"She was of very dark complexion," says he, "short of stature and well proportioned; her hands and feet were small, her nails yellow; she had a beautiful breast. Her tresses were very long, deep black, and coarse as horse-hair, and she had a strong beard. Her forehead was overgrown with hair, down to the bushy eyebrows, which over-shadowed her soft, humid eyes within their border of black lashes.
Her face was made specially hideous by the excessive development of the half-open lips; she spoke with difficulty, and sang mezzo-soprano in Spanish. The parts having the heaviest covering of hair were the shoulders and the hips, the breast and the spinal column. On the limbs the hairiness was greatest on the inner side."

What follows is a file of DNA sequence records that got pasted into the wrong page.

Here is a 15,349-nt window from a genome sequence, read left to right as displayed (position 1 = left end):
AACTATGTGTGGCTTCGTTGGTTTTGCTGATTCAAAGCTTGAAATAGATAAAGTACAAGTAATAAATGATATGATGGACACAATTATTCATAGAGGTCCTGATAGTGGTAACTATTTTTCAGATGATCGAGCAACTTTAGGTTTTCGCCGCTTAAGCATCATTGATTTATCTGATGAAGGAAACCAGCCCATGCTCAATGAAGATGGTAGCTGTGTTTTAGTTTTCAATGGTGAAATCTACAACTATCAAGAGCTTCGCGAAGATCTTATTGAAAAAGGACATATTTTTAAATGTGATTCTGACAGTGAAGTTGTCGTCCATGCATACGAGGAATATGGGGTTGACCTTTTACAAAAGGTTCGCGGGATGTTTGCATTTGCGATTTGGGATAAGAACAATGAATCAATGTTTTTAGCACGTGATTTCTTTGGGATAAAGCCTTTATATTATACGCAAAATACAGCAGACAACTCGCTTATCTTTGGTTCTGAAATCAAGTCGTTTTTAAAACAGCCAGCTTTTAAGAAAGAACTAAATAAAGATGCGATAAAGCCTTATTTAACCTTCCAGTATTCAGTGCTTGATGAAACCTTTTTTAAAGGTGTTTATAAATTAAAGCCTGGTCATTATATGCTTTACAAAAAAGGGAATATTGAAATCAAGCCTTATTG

Mr. Darwin recognizes the existence of a constant relation between the hair and the teeth, and cites the deficiency of teeth in hairless dogs. He says that in those exceptional cases in which the hair has been renewed in old age, this has "usually been accompanied by a renewal of the teeth." According to him, the great reduction in the size of the tusks in domestic boars probably stands in close relation with their diminished bristles. Then, after referring to the Burmese family and Julia Pastrana, Mr. Darwin says: "These cases forcibly call to mind the fact that the two orders of mammals—namely, the Edentata and Cetacea—which are the most abnormal in their dermal covering, are likewise the most abnormal by deficiency or redundancy of teeth."